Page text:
Turmoil in emerging markets and a month of disappointing job growth at home are unlikely to deter the Federal Reserve from trimming its bond-buying stimulus on Wednesday, as Ben Bernanke wraps up his last policy meeting at the helm of the U.S. central bank.
Overall signs of improvement in the U.S. economy suggest Fed officials will stay on track to cut monthly purchases of Treasuries and mortgage-backed securities by $5 billion each, bringing the total of their monthly asset purchases to $65 billion.
The meeting is Bernanke's last before Vice Chair Janet Yellen moves into the top spot.
Bernanke took the Fed far into uncharted territory during his eight years on the job, building a $4 trillion balance sheet and keeping interest rates near zero for more than five years to pull the economy from its worst downturn in decades.
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With those efforts beginning to pay off – and concerns growing over possible harm from so much money printing – the Fed announced plans last month to phase out the bond buying by late this year unless the economy takes a decided turn for the worse.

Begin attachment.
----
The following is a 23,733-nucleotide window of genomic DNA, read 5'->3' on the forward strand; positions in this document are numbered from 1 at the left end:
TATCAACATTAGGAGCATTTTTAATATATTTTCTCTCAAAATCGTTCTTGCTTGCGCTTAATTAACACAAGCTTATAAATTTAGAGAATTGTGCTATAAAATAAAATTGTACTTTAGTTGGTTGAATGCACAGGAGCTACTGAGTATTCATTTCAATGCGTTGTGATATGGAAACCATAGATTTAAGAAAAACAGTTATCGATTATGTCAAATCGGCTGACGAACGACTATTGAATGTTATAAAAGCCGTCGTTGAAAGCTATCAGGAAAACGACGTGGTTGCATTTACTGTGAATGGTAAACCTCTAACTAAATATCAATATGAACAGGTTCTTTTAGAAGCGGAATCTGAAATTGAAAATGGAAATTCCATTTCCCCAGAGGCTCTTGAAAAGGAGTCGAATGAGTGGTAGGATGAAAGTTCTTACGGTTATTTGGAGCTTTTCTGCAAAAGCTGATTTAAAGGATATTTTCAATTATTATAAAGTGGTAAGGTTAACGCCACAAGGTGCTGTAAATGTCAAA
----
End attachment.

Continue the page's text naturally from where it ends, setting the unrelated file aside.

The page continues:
It started by trimming its monthly purchases to $75 billion from $85 billion, and on Wednesday, the U.S. central bank is expected to shave another $10 billion.
“It's clear the Fed wants to taper,” said Eric Stein, portfolio manager at Eaton Vance in Boston.
Even so, the Fed is nowhere near to making a decision to raise rates. Policymakers are expected to stick to their promise to keep rates near zero until well after the U.S. unemployment rate, now at 6.7 percent, falls to 6.5 percent. The Fed is set to announce its decision at 2 p.m. EST (1900 GMT).
A dismal employment report for December, which showed businesses added far fewer jobs than expected, raised some doubts about the Fed's commitment to keep tapering its stimulus.
But other data in recent weeks, from consumer spending and confidence to industrial production, was largely upbeat and has bolstered the view of an improving economy. Forecasters estimate U.S. GDP grew at an above-trend annual rate of 3.2 percent in the fourth quarter after notching a 4.1 percent advance in the prior three months.
The show of strength provides a welcome backdrop for Bernanke, who steps down on Friday after an unusually tumultuous and highly experimental stint atop the world's most influential central bank.